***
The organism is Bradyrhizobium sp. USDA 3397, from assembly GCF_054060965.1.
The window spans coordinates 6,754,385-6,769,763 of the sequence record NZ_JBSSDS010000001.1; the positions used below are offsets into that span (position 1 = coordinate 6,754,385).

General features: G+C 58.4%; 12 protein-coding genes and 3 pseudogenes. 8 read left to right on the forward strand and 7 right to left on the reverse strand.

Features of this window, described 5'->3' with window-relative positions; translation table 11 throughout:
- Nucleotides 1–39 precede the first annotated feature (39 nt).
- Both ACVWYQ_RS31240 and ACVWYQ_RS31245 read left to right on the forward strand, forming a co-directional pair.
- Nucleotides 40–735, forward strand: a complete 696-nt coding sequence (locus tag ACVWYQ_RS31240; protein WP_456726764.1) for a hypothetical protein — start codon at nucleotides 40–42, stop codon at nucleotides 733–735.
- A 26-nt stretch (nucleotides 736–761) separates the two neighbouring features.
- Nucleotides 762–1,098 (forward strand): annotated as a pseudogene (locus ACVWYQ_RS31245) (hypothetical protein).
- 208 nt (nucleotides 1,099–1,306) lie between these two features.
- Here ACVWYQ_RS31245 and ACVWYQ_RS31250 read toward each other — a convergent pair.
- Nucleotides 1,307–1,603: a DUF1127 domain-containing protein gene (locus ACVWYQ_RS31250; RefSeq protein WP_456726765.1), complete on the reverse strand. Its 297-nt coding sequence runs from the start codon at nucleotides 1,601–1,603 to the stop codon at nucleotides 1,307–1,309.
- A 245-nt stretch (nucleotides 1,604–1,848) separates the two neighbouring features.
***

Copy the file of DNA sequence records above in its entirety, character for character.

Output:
The organism is Bradyrhizobium sp. USDA 3397, from assembly GCF_054060965.1.
The window spans coordinates 6,754,385-6,769,763 of the sequence record NZ_JBSSDS010000001.1; the positions used below are offsets into that span (position 1 = coordinate 6,754,385).

General features: G+C 58.4%; 12 protein-coding genes and 3 pseudogenes. 8 read left to right on the forward strand and 7 right to left on the reverse strand.

Features of this window, described 5'->3' with window-relative positions; translation table 11 throughout:
- Nucleotides 1–39 precede the first annotated feature (39 nt).
- Both ACVWYQ_RS31240 and ACVWYQ_RS31245 read left to right on the forward strand, forming a co-directional pair.
- Nucleotides 40–735, forward strand: a complete 696-nt coding sequence (locus tag ACVWYQ_RS31240; protein WP_456726764.1) for a hypothetical protein — start codon at nucleotides 40–42, stop codon at nucleotides 733–735.
- A 26-nt stretch (nucleotides 736–761) separates the two neighbouring features.
- Nucleotides 762–1,098 (forward strand): annotated as a pseudogene (locus ACVWYQ_RS31245) (hypothetical protein).
- 208 nt (nucleotides 1,099–1,306) lie between these two features.
- Here ACVWYQ_RS31245 and ACVWYQ_RS31250 read toward each other — a convergent pair.
- Nucleotides 1,307–1,603: a DUF1127 domain-containing protein gene (locus ACVWYQ_RS31250; RefSeq protein WP_456726765.1), complete on the reverse strand. Its 297-nt coding sequence runs from the start codon at nucleotides 1,601–1,603 to the stop codon at nucleotides 1,307–1,309.
- A 245-nt stretch (nucleotides 1,604–1,848) separates the two neighbouring features.